Page:Black's Law Dictionary (Second Edition).djvu/460

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Ex malis moi-ilms lionie leges nntie lnnt. 2 Inst. 1151. Good laws arise from ei a morals. 1'. e., are necessitated by the evil behavior of men.

EX MALITIA. From malice: maliciously. In the law of lihel and slander. this term imports a publication that is false and without iogai excuse. Dixon v. Allen, 09 Cal. ’ ' 11 Pac. 179.

Ex MERO MOTU. Of his own mere motion: of his oiin accord; voiunt-iriiy and with-~it prompting or request. ltoyiil lettcis patent Wl..Lll'l.l are granted at the (-rown‘s or vi'inCe, and without request made, are said to be gianted on micro mom. When a court interferes, of its own motion, to object to an irrogiilarity, or to do something which the parties are not strictly eutitied to. hut which will prevent injustice, it is said to act (am more m/nlit, or (‘I fiI‘0[JliO mom, or sun. sponta, all these terms being here equivalent.

Ex MORA. From or in consequence of delay. liitircst is allowed em mom; that is, where there has been delay in returning a sum horrnncd. A term of the civil law. Story, i3.ii.lJ.u. 5 84.

EX MORE. vin.

According to custom. Cal-

Ex mnltitndino sigtnnnun, colligitllr identitas VE1‘ll. From a great numher of signs or marks, true identity is gathered or made np. Bac. Max. 103, in rcgula 25. A thing described by a great number of marks is easily identified, though, as to some, the description may not be strictly correct. Id.

EX MUTUO. From or ont of loan. In the old law of England. a debt was said to arise ea: muluo when one lent another any- thing which consisted in nnniber, weight, or measure. 1 Reeve. Eng. Law. 159: Brad. fol. 99.

EX NECESSITATE. Of necessity. 3 Rep. Ch. 123. —-Ex necessitate legis. From or by necessity of invi. 4 Bl. Coinm. 39-.i.—Ex necessitate rei. From the necessity or nr-rency of the thing or case. 2 Pow. Dev. (by j5ll111£iD,)

Ex nihilo nihil fit. From nothing nothing comes. Jackson v. Waidi-on, 13 Wend. (N. Y.) ITS, 221.; Root v. Stuyvesant, 18 Wend. (N. Y.) 2 I, 301.

Bi: undo pact» non oritnr [narcitiu-] netia. Out of a nude or naked pact [that is, a hare pnrol agreement without consideration] no nction arises. Bract. fol. 99; Fietn, lib. 2. c. 56, § 3: Piowd. 305. Out of a promise neither attended wlth particular soiem- nity (such as belongs to a speciaity) nor with any consideration no legal liability can arise.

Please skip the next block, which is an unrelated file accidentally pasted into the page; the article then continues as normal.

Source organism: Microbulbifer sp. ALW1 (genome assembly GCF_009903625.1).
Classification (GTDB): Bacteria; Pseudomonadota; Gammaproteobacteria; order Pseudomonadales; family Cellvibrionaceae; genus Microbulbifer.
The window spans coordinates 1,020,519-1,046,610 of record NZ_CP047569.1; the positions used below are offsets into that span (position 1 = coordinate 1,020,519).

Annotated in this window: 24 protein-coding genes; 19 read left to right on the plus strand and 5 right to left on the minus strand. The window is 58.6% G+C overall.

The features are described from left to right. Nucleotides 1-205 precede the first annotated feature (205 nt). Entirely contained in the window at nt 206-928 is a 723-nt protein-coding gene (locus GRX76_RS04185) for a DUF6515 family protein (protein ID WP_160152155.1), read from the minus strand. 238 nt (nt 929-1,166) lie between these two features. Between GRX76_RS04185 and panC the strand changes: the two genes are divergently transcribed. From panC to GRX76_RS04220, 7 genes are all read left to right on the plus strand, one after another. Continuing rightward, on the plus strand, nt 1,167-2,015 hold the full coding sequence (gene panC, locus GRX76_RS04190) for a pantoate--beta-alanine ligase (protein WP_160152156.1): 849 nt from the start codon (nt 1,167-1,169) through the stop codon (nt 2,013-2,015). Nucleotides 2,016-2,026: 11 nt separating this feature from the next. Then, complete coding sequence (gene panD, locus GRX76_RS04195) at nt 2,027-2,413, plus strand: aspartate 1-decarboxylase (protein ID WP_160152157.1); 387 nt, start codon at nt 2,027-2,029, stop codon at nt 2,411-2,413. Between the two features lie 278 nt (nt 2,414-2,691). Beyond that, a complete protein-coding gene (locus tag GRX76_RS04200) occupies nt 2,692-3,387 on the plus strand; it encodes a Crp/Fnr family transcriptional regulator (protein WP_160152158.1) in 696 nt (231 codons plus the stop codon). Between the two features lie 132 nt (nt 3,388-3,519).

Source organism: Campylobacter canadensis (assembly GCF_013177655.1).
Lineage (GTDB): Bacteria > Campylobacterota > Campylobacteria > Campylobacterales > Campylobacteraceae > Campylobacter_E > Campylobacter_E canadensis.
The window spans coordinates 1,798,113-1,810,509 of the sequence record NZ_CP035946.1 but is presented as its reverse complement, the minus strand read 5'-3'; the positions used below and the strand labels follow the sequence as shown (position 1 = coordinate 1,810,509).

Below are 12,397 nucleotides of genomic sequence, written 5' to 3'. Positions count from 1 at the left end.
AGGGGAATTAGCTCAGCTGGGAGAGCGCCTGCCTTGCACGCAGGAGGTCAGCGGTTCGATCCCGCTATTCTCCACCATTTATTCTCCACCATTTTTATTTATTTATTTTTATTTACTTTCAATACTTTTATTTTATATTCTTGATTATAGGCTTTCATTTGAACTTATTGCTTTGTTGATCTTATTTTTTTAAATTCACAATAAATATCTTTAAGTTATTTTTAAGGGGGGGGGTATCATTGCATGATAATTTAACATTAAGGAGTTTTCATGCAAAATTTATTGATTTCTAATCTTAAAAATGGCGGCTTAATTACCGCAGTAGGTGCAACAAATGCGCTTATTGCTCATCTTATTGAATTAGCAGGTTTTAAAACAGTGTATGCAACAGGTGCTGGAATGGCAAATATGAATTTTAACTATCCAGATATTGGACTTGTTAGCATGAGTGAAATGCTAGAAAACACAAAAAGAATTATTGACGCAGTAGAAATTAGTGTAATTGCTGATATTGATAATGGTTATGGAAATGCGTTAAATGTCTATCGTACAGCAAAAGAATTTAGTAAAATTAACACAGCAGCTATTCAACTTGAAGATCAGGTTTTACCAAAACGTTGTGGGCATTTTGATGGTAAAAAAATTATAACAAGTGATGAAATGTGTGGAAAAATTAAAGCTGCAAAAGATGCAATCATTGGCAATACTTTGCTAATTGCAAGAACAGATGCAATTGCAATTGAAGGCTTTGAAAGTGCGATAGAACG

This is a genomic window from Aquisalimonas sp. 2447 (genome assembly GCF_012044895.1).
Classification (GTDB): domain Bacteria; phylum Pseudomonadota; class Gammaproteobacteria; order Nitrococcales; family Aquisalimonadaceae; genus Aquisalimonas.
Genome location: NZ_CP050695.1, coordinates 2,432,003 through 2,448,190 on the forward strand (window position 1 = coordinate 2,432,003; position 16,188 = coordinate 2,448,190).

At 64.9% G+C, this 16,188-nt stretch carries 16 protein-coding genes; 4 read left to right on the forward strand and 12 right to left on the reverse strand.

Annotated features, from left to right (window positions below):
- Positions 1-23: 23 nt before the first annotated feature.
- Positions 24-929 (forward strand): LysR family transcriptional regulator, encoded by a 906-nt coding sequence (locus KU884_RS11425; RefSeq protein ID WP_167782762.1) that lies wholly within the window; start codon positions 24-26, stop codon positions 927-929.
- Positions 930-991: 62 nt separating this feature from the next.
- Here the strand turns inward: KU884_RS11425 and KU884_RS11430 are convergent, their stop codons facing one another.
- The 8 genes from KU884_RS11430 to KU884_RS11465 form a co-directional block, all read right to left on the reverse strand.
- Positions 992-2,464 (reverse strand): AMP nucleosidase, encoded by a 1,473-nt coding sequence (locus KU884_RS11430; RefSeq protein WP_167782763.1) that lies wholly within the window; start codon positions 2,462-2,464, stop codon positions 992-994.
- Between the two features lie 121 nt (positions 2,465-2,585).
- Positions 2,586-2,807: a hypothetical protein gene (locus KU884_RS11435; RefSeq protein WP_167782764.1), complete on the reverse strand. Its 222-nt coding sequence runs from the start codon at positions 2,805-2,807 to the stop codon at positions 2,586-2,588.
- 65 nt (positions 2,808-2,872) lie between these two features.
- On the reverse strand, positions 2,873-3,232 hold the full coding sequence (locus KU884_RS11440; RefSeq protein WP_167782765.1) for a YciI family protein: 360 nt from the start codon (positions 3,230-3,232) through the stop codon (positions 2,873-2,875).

2 Steph. Comm. 113. A paroi agreement. without a valid consideration. cannot be made the fonndation of an action. A leading maxim hoth of the civil and conunou law. Can. ‘.2, 3, 10; Id. 5, 14, 1; 2 BL Comm. 4-1:‘): smith, Cont. S5, 56.

Ex OFPICIO. 1‘rom offico-, by virtue or

the office: without any other warrant or appointment than that resulting fruu the holding of a particular oillce. Powers his be exercised by an officer is hich are not spo- (.1fi(‘ conferred upon him, but ars necessariiy implied in his oihce; these are ear officio. Thus. a judge has em o/licfa the pow- ers of a conservator of the ]')Gil('E Courts are bound to notice public statutes jndieially and 0.1: officio. -—Ex offinio information. In English law. A criminal ini'urni'iLion iiicd by the attorney general em ofluiu on iichaif of the Cl‘OWTL in the court of l(in2's bench, for offenses more im- mediaieiv alIi-cting the government, and to be distiusuished from informntions in which the crniiu is the nominal prosecutor. Mozlev iii “liit|c); 4 Sic-ph. Conim. 37‘_43T8.—Ex oiiicio oath. An oath taken by olIending prisuta; abolished by 13 Cal‘. II. St. 1, c 12.

Ex pncto lllicito non oritur actlo. From an illegal contract an action does not ' Broom, Max. 742. See 7 Clark & F.

EX PARTE. On one side only; by or for one party: done for. in behalf of, or on the appiication of, one party only. A judicial proceeding. order, injunction, etc., is said to he or parts -when it is taken or granted at the instance and for the benefit or one pirty only, and witliout notice to, or Contestation by, any person adversely interested.

"E'.r parie," in the heading of a reported case. signifies that the name following la that of the party upon whose application the case is heard.

In its primary sense, no porn, as applied [0 an appiication in a judicial proceeding. rncnns that it is made by a person who is not in party to the proceeding, but who has an interest in the matter which entitles him to make i‘.-u uppiication. Tbiis, in a bankruptcy proceeding or an administration action, an application_hy A. B.. R creditor, or the like, wouid be described as

mode “so pd/rte A. B.." 0. 2.. on the part of A. B.

i more usuai sense. ea: parts means that an appiication is made by one party to a proceeding in the absence of the other. Thus, an em pm-to injunction is one granted witbnnt’the opposite party having had notice of the ap1irc:ition. It wouid not be calicd "es fmrte" if he had pl'(iDE'l' notice of it, and chose not to appear to oppose it. Sweet.

EX PARTE MATERNA. On the mother's side; of the maternal line. EX PARTE PATERNA. On the fa-

ther's side; of the paternal line.

The phrases “ea: parte materna“ and "em pm-is puicrmi." denote the line or biood of the mother or father, and have no such restricted or limited sense as from the mother or father exclu-

sively. Banta v. Demnrest. 24 N. J. Law. 43].